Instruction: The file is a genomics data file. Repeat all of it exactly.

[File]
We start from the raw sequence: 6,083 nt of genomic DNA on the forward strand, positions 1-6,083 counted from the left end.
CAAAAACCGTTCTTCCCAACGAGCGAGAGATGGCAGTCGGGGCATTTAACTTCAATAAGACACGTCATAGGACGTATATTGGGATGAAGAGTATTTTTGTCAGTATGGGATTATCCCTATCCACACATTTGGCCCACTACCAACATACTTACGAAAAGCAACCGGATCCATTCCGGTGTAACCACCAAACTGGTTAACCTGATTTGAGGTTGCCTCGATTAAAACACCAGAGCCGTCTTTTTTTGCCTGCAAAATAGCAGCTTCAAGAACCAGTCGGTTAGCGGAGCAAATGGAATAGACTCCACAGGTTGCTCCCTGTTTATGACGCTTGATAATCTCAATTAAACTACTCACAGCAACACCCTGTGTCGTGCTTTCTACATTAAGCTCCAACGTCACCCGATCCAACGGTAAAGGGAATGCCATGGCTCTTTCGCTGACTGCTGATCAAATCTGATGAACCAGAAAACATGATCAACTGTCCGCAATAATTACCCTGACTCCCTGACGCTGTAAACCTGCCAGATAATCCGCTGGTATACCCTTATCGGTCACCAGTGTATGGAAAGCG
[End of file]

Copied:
We start from the raw sequence: 6,083 nt of genomic DNA on the forward strand, positions 1-6,083 counted from the left end.
CAAAAACCGTTCTTCCCAACGAGCGAGAGATGGCAGTCGGGGCATTTAACTTCAATAAGACACGTCATAGGACGTATATTGGGATGAAGAGTATTTTTGTCAGTATGGGATTATCCCTATCCACACATTTGGCCCACTACCAACATACTTACGAAAAGCAACCGGATCCATTCCGGTGTAACCACCAAACTGGTTAACCTGATTTGAGGTTGCCTCGATTAAAACACCAGAGCCGTCTTTTTTTGCCTGCAAAATAGCAGCTTCAAGAACCAGTCGGTTAGCGGAGCAAATGGAATAGACTCCACAGGTTGCTCCCTGTTTATGACGCTTGATAATCTCAATTAAACTACTCACAGCAACACCCTGTGTCGTGCTTTCTACATTAAGCTCCAACGTCACCCGATCCAACGGTAAAGGGAATGCCATGGCTCTTTCGCTGACTGCTGATCAAATCTGATGAACCAGAAAACATGATCAACTGTCCGCAATAATTACCCTGACTCCCTGACGCTGTAAACCTGCCAGATAATCCGCTGGTATACCCTTATCGGTCACCAGTGTATGGAAAGCG